On most games, all LP solvers outperformed CFR. This marks, to our knowledge, the first time that LP (or, indeed, any fundamentally different algorithm) has been shown to be competitive against leading CFR variants on large games.
The matrix factorization algorithm performs remarkably well in practice when it needed to. On 9card and 13card Leduc poker, it led to a compression ratio of 23. More impressively, the algorithm compresses both nolimit endgames by a factor of more than 100. This brings savings of nearly the same factor in convergence rate in both games, and enables the LP algorithms to be competitive against the CFR variants in these large games. On payoff matrices that are already sparse, the factorization algorithm fails to find a sparse factorization, and terminates immediately.
On a few games, the choice of which player to make the player in LP (2); that is, the choice between primal and dual solves, made a significant difference. For example, in the sheriff family of games, setting to be the smuggler yields much better results. This is because the optimal strategy in the sheriff games is very sparse for the smuggler. Indeed, Yen et al. (2015) make note of the fact that their algorithm performs significantly better when the optimal primal solution is sparse, since in this case the inner loop does not need to loop over the entire constraint matrix .
6.2 Experiments on Nolimit Texas Hold’em Endgames
In the experiment described above, Gurobi’s LP solvers consistently outperformed LPsparse’ despite the theoretical guarantees of the latter. Thus, in the second set of experiments, we focus on Gurobi and DCFR.
The implicit implementation of our factorization algorithm (Section 5.2) allows us to scale our method to larger games than previously possible. We hence ran experiments testing this implementation on headsup nolimit Texas Hold’em poker endgames encountered by the superhuman agent Libratus (Brown & Sandholm, 2017). To align with Brown & Sandholm (2019), we used a simple action abstraction: the bets are halfpot, fullpot, and allin, and the raises are fullpot and allin. All results are expressed in terms of the standard metric, namely big blinds (bb). The starting stacks are 200 big blinds per player as in the Libratus match against humans. We tested on eight real river endgames (i.e., endgames that start on the fourth betting round) and a single manuallygenerated small turn endgame (i.e., endgames that start on the third betting round) where the pot already has half of the players’ wealth, so only a single additional bet or raise is possible.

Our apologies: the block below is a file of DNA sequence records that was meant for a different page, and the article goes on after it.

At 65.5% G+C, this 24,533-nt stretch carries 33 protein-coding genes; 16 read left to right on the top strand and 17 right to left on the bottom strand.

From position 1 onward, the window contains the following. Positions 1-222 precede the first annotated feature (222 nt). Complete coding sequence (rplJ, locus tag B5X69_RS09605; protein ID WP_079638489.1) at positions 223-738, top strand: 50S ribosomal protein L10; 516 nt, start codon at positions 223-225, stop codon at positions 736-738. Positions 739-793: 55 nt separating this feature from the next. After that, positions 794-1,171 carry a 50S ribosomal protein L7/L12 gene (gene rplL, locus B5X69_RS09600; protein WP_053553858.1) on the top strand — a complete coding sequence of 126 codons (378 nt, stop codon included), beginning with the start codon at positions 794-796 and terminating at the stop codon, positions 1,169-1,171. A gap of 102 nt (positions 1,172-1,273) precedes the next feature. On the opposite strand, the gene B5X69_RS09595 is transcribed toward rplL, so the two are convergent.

In this experiment we used an optimized pokerspecific C++ implementation of DCFR. This implementation includes optimizations such as those of Johanson et al. (2011), which shave an factor off the runtime of CFR, where in the case of Texas hold’em poker, is the number of possible hands a player may have, and Brown & Sandholm (2015), which prune game lines that are dynamically determined not to be part of the optimal solution. For the LP solver, we use Gurobi’s simplex and barrier methods. Both primal and dual simplex were run, and only the better of the two results is shown in Table 2. We also tested Gurobi without the factorization algorithm. In this case, we do not include results for the barrier method, because it timed out or ran out of memory in all the cases. All algorithms were again restricted to a single core. DCFR was run for the amount of time taken by the fastest LP variant that used factoring. For example, if Gurobi took seconds to solve a game, and the factorization algorithm took seconds, CFR was run for seconds. The results are in Table 2 and representative convergence plots showing anytime performance are in the appendix.
The factorization algorithm reduced the size of the game by a factor of 52–80 and the resulting payoff matrix had density (i.e., nonzeros divided by rows plus columns) 7.8–9.5. This is expected: poker payoff matrices are block diagonal, where the blocks are and rank one with the lowertriangular half negated. Thus, they basically have the structure of Example 1, in which we saw a compression from density to density , which is exactly the compression we are seeing here.
The DCFR implementation we tested against is especially optimized to solve nolimit turn endgames. It thus may have some inefficiencies when handling river endgames. We estimate that these inefficiencies lose a factor of approximately 20 in time and space on river endgames relative to a riveroptimized implementation. However, importantly, these inefficiencies pale in comparison to the speedups gained by gamespecific poker speedups (e.g., Johanson et al., 2011), which save a factor of approximately in time (but not space). This strongly suggests that our method would be significantly faster than any nongamespecific implementation of CFR or any modern variant. Furthermore, the memory usage of simplex, after factorization, is only a factor of worse than the gamespecific CFR (which stores the constraint matrix implicitly) in the case of all these endgames, which means it is often practical to use LP solvers even on extremely large games with dense payoff matrices, as long as the constraint matrix is factorable.